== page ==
To define the clinical and optical coherence tomography (OCT) morphology of the lacrimal punctum and assess the age-related changes across 8 decades of life in a normal population.
A total of 1310 high-magnification slit-lamp, Fourier-domain OCT (FD-OCT), and optical coherence tomography angiography (OCTA) images were obtained from 320 puncta of normal asymptomatic individuals representing the Indian population. The punctum and peri-punctal area were defined with the help of 2 rims (inner punctal rim and outer punctal rim ) and 3 zones (white zone [Wz], separation zone [Sz], and peri-punctal vascularity). FD-OCT images were used to measure the external punctal diameters and internal lacrimal punctal diameters and the reflectivity patterns of the 3 punctal layers. OCTA was used to assess the branching and extent of vascular networks.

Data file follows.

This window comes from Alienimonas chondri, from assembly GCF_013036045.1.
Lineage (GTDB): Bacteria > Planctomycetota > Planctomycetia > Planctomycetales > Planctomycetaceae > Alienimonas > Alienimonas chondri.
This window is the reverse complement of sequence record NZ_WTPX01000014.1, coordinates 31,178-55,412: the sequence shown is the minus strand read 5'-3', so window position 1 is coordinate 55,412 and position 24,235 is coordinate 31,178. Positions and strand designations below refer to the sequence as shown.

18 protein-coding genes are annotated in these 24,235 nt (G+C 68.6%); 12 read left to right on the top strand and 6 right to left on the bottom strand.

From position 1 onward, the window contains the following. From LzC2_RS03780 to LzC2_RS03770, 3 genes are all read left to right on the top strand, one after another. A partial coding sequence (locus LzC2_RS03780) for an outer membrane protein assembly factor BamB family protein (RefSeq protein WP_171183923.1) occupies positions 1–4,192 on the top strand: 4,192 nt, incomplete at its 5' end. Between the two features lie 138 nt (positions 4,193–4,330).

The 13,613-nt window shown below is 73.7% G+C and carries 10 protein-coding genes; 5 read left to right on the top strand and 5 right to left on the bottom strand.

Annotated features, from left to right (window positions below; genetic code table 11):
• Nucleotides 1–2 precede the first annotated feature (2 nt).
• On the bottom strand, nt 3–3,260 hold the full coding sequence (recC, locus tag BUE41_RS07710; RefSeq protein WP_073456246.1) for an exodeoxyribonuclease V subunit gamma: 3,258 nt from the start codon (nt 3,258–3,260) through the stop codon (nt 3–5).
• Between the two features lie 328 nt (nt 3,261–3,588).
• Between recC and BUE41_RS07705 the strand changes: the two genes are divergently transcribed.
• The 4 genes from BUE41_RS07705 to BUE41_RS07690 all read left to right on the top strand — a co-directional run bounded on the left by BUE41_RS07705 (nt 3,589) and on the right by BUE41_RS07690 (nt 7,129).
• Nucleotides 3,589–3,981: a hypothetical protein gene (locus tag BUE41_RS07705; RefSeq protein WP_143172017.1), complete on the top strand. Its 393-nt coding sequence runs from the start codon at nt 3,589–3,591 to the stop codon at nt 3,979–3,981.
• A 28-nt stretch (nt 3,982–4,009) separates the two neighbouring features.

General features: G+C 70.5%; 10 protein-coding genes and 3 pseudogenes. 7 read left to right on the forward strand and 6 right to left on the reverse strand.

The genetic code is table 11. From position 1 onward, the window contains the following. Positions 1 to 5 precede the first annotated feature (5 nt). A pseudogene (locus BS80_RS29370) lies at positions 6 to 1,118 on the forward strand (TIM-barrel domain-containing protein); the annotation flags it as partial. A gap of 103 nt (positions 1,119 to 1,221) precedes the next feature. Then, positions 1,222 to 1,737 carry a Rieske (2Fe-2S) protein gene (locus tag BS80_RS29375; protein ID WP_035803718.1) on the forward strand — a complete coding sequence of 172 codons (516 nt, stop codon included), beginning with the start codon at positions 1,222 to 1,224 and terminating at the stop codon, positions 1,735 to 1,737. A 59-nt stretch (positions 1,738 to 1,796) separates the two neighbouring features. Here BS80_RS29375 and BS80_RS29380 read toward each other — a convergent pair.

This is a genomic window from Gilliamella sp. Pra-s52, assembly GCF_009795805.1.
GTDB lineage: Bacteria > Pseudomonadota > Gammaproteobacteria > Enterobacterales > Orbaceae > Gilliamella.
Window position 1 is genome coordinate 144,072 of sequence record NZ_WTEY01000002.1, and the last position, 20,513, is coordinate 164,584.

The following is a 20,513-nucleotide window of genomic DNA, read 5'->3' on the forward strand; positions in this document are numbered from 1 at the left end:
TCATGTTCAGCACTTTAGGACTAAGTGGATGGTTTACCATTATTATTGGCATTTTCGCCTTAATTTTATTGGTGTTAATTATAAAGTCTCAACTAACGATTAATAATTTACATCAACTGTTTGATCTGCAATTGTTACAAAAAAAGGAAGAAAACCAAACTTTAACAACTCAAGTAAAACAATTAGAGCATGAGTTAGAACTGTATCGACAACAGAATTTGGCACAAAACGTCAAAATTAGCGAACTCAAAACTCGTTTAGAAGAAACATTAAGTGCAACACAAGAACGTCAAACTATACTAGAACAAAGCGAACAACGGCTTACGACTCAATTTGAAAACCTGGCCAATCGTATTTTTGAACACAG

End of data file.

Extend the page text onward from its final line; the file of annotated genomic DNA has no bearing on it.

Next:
The upper puncta were narrower and more circular than the lower puncta across the decades. The elevation of the punctal papilla began in the upper puncta in the fifth decade, involved the lower puncta in the sixth decade, and gradually became exaggerated by the eighth decade. A typical punctal narrowing in previously wide puncta began to appear in the sixth decade of life, peaks in the seventh decade, and reverses gradually and spontaneously by the end of the eighth decade of life. The third and fourth decades saw a narrowing of the Sz with prominent vascularity crossing the Sz to reach the Wz. The Sz became indistinct in the fifth and sixth decades of life. The FD-OCT showed gradual thickening and dominance of the fibrous layer from the fifth to eighth decade of life. The clinical vascularity in the peri-punctal region increases from the third decade onwards, with vascular networks becoming increasingly dense, intricate, and branched as the age progresses.
The present study defined and characterized the involutional changes in a normal population’s first–eighth decades of life. Significant morphological changes were noticed across the different age groups with several clinical implications.